After an hour I finally reached the customs desk where the immigration officer simply grunted and held out his hand for my passport. The process should have taken no more than a minute but he obviously wanted to find something in my passport that could cause me some inconvenience and compensate him with cash in his pocket – they are notoriously corrupt.
My passport is simply packed with stamps. Even I have trouble locating a relevant stamp to the country I am currently in and so I wasn’t surprised the immigration official was having a hard time locating my Thai Visa stamp.
When the officer finally located it and examined it a number of times he gave me my exist stamp and all but threw my passport at me. I’m actually surprised he didn’t spit at me for this is the level of hostility and contempt one feels from all Thai Officials.
Once again we were back on the Minivan for the 5 minute journey into Malaysia. At arriving at the immigration desk I was greeted with a lovely warm smile and a very cheery ‘Good Morning’ from the Immigration Officer. I reciprocated and for the first time actually thought this journey wasn’t so bad after all. This is not the first time I have entered Malaysia and I have never had a bad experience either entering or leaving – the Malays just seem far more civilized and certainly a lot friendlier.
Now finally through Malaysian immigration it was back on the bus for the final leg of the journey to Penang and our hotel. I have to say it was a complete joy driving along the Malay highways – they are well maintained and people drive far more sensibly; cutting each other up and driving as close to the car in front is not a sport, thankfully, that the Malays have adopted from their neighbours across the border.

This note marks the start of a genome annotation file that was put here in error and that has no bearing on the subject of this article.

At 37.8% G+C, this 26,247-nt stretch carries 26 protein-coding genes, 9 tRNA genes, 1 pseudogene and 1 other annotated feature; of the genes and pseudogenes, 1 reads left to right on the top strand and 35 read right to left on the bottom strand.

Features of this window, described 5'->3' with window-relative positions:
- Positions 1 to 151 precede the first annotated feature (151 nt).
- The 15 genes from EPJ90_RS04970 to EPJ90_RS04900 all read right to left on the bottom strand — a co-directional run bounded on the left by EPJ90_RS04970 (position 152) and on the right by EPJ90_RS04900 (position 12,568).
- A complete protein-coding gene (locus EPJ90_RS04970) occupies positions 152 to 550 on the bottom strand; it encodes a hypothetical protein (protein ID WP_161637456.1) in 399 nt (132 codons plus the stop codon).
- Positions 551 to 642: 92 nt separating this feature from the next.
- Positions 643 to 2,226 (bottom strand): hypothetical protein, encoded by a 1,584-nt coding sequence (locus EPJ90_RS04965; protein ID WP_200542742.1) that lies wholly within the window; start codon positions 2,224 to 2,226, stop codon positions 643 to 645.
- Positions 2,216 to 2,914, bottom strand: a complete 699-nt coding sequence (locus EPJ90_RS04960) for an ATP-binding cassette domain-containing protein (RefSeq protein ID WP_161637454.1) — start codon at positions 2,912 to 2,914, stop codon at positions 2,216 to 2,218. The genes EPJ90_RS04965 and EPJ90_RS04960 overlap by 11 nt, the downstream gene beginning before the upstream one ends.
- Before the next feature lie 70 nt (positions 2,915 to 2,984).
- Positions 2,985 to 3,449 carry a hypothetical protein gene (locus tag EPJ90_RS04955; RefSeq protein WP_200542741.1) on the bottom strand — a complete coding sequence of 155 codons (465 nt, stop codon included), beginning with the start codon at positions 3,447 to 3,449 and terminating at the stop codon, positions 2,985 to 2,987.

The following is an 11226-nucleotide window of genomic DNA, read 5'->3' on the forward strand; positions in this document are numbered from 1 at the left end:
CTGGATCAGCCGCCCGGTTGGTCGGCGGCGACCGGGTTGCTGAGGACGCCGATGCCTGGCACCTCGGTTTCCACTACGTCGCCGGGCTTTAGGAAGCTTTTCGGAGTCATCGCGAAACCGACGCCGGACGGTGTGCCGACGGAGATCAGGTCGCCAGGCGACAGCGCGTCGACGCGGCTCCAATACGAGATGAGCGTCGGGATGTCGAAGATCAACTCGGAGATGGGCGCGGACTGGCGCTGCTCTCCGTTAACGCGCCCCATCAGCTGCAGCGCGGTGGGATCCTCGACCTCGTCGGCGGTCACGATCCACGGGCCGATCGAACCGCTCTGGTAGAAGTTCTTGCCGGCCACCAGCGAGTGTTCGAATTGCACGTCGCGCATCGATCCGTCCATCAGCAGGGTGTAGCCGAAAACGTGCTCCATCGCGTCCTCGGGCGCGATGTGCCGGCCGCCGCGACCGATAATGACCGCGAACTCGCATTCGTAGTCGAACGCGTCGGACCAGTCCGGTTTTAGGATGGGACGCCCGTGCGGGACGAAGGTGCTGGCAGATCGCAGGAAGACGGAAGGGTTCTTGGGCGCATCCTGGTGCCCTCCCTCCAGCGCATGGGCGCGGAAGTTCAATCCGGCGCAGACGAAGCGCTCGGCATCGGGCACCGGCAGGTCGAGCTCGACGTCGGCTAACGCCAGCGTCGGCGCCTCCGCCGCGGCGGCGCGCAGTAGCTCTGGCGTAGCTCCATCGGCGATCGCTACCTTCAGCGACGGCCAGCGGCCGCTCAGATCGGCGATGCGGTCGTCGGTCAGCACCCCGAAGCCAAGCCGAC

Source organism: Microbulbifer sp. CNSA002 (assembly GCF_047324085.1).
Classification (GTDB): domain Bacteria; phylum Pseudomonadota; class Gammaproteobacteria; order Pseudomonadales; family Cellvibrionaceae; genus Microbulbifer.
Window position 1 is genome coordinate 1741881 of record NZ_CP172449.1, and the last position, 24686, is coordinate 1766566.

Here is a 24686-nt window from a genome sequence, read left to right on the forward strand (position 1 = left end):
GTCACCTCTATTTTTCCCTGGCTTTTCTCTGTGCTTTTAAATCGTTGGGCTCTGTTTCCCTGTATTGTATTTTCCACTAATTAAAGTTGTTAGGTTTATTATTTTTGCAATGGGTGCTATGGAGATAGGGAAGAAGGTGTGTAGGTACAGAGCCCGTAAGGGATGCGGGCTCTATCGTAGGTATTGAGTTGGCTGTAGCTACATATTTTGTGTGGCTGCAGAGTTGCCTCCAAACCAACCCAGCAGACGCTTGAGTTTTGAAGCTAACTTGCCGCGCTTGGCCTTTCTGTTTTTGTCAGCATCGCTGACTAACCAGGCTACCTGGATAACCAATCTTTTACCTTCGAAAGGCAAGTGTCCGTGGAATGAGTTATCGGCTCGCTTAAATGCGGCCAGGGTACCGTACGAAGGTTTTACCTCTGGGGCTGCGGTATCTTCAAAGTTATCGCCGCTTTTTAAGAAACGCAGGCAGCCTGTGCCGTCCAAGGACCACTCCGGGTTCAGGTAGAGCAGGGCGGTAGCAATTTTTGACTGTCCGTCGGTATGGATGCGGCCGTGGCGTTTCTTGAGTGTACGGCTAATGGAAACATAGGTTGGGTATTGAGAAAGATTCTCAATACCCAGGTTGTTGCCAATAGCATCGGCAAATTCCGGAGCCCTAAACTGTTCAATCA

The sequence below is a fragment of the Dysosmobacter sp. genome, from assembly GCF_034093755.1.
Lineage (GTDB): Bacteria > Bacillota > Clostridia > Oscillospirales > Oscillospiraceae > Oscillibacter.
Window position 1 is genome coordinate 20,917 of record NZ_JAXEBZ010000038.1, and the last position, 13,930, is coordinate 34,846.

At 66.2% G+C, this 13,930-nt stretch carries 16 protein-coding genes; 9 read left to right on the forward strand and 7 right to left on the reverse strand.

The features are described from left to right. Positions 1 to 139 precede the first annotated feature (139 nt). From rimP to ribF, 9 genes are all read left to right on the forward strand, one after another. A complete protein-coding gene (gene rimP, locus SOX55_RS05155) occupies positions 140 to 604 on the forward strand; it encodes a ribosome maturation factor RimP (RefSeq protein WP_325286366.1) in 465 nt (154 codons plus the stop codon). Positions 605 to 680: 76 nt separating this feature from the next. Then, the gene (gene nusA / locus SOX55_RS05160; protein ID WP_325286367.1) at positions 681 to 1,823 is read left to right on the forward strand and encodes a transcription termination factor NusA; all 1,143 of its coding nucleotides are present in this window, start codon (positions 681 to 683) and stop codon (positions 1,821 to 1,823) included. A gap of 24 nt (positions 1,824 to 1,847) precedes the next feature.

It was 9:35am, a little over 12 hours later that we finally arrived at the hotel. It was decent enough; clean, tidy, comfortable and very good food, all of which was included in the price of the trip.
I ate breakfast and drank copious amounts of coffee – I didn’t have the luxury of hitting my room and getting some sleep, I had articles to write and edit and so for the next 11 hours I worked.
One relief, regarding the visa run, is that we were not required to go to the Thai Embassy in Penang. Instead our driver took all the paperwork, our passports and visa fees and took care of what is widely known as an extremely stressful event. I spoke to the driver and he said that all the Visa Run drivers have an agreement with the Thai Embassy staff so that it saves filling up the embassy waiting room with hundreds of people – a very sensible and efficient approach I thought.
I finally took a break from work at 7:30pm and enter the outdoor dining area. It was a beautiful evening with not a hint of a cloud and looking up into the star filled night sky was simply breathtaking. At 32C and humidity at over 70% I felt more than comfortable in my shorts and shirt and my sense of contentment was only accentuated with the ice cold beer I was served.
The food was excellent. I really wasn’t in high hopes of experiencing a good meal, but I cannot deny the food was extremely good and there was plenty of it.
I found the beer had hit me harder than I would normally expect, but I guess with the lack of sleep and the 9 solid hours I had work really had gotten the best of me. I was time for me to acknowledge that work would have to wait until the next day and therefore decided another one or two beers would be in order to finish off what was an extremely long 24 hours.